2024 legislative session highlights

By Liz Gemski, Kozak & Salina

I have represented the Connecticut Council on Freedom of Information (CCFOI) for the last five years and over that time, legislation that would add to the list of exemptions or would restrict the ability of the public’s right to know has steadily increased. What started-out as a handful of bills five years ago that would restrict information has turned into a baker’s dozen this year.  

These proposals spanned from adding to the list of state employees whose home address is exempt from FOIA to exempting police body cameras in certain situations and exempting all documents associated with the state’s public universities.  Yet what is being lost in these pieces of legislation is the public’s access to government records.  

Many of the proposals seem reasonable and designed to protect the personal privacy of citizens.  However, what is being lost in these discussions is the broader implications or unintended consequences of restricting the public’s access to government and government records.  

CCFOI plays a pivotal and often lonely role in these discussions and debates over preserving and protecting the freedom of information in cooperation with the Freedom of Information Commission.  Yet as the number of proposals that would chip away at the FOIA have increased over the past five years, so have the number of legislators willing to speak-out and act to preserve the freedom of information.  Which is why only three proposals — one a result of a compromise, one was altered to mitigate impacts to FOIA, and one unchanged — passed both chambers this session.  

Of the 13 proposals that were introduced, CCFOI worked with FOIC and the Department of Emergency Services and Public Protection (DESPP) on compromise language to achieve the agency’s goal while ensuring that the impact to FOIA was minimal in SB 234.  The bill expanded the exemption of FOIA to signed witness statements during an investigation as well as images of individuals associated with victims.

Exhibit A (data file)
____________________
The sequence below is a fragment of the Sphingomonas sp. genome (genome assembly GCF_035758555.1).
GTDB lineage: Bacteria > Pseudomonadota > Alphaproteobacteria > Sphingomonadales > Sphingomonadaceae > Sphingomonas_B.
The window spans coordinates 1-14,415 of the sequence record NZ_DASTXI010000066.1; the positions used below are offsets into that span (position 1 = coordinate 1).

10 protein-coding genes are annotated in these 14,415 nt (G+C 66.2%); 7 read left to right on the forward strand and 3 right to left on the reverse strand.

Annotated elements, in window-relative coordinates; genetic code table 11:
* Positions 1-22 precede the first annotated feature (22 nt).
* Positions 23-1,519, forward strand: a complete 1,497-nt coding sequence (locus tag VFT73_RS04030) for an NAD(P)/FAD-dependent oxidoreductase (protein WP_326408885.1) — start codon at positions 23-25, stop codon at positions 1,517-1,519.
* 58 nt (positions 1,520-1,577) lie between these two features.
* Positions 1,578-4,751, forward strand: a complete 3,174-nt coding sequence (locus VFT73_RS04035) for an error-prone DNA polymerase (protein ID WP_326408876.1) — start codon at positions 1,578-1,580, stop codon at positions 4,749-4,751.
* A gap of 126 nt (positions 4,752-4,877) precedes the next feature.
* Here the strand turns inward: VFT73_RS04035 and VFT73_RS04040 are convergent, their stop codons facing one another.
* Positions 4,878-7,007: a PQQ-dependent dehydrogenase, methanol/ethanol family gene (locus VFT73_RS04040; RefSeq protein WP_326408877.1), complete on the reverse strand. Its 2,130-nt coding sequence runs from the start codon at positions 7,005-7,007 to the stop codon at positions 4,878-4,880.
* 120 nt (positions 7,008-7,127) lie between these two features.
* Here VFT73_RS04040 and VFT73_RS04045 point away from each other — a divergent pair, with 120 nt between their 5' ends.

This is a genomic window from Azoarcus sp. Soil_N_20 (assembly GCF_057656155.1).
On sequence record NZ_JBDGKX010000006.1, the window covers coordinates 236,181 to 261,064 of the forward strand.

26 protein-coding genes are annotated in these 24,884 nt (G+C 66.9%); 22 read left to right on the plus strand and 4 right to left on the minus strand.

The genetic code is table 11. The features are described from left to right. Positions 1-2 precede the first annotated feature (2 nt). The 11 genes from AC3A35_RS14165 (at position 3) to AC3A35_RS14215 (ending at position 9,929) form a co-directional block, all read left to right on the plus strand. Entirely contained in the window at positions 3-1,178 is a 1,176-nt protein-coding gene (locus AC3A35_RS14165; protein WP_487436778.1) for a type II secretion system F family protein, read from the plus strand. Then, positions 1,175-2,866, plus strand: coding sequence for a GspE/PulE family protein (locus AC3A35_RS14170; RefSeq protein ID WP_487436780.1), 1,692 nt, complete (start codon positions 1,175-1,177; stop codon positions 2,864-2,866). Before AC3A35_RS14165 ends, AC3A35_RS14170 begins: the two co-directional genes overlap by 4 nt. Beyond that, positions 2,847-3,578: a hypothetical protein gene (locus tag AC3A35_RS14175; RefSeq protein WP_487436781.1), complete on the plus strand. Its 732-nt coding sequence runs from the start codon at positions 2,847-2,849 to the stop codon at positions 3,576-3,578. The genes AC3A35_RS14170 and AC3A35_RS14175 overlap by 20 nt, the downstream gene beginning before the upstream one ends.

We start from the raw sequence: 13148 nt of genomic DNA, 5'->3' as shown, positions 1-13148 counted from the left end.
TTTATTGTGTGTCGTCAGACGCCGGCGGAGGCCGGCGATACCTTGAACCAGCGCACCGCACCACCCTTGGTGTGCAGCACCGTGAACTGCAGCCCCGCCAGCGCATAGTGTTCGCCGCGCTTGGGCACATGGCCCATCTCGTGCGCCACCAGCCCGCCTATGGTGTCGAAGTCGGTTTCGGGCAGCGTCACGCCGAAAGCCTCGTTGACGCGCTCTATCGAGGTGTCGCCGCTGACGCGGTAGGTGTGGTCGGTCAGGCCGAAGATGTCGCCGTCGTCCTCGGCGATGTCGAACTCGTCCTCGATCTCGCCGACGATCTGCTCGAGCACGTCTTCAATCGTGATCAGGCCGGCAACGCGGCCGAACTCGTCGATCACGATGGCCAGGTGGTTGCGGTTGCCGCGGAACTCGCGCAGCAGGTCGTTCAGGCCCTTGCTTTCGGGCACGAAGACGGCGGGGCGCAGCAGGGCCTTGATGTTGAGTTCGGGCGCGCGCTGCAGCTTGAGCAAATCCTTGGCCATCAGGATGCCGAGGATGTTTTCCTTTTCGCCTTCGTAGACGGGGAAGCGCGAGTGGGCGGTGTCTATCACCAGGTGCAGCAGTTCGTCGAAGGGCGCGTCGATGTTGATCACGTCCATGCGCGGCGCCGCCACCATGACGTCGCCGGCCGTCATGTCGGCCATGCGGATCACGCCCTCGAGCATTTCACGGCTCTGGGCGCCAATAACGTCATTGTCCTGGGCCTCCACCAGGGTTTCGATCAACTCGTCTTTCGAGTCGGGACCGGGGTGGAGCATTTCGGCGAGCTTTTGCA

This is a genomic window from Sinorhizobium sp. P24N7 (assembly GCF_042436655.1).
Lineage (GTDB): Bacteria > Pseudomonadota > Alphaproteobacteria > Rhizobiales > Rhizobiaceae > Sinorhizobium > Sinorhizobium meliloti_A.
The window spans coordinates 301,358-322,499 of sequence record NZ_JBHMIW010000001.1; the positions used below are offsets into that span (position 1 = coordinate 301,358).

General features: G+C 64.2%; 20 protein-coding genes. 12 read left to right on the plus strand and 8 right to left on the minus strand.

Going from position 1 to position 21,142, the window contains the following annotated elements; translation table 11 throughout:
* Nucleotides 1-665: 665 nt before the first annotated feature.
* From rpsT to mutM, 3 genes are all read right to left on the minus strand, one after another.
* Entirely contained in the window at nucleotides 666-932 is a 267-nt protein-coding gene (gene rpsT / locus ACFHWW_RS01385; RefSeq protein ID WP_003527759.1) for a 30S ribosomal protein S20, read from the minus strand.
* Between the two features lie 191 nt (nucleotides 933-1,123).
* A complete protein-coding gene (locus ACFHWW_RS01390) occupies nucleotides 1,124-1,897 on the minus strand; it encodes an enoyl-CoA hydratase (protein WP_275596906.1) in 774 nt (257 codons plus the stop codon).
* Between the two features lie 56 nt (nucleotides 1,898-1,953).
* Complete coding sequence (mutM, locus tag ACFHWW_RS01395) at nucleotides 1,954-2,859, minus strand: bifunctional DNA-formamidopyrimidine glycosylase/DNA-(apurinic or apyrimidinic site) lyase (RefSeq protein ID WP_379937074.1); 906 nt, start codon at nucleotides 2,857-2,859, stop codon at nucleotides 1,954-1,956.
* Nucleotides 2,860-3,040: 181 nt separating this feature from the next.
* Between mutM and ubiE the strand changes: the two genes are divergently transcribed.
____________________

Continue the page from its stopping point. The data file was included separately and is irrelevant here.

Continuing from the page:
Of the remaining 12 bills, two passed.

These bills include:

  • 1) the proposal by the Office of Policy Management (OPM) to require FOIA requests be referred to the agency that originally held the information (SB 256) in the ARPA budget bill; and
  • 2) the election safety and security bill (HB 5498) which was greatly pared down to include only temporarily exempting election workers home address during the election season and was void of any restrictions on the voter file.

Unfortunately, the AI bill, SB 2, a continuation of efforts from last year regarding state government’s use of AI, did not make the hurdle with opposition from the governor, the business community and big tech.  That bill will be back next year as a major priority for the Senate.  Additionally, the FOIC’s legislative proposal, which would have updated current law to align with technological advances as well as remove irrelevant or outdated provisions of the FOIA, did not advance in either chamber this session.  

Additionally, the FOIC’s budget was not subject to budget cuts by the governor despite the General Assembly’s inaction to re-open the biennium budget.  The FOIC’s budget was also not swept in the current fiscal year because of deficit mitigation efforts.  

CCFOI had an eventful legislative session, right up until midnight on Wednesday, May 8 when two new FOI exemptions, in addition the previously mentioned 13, were inserted into legislation but failed to pass both chambers. 

Despite a handful of proposals clearing both chambers, CCFOI and FOIC had a successful 2024 legislative session.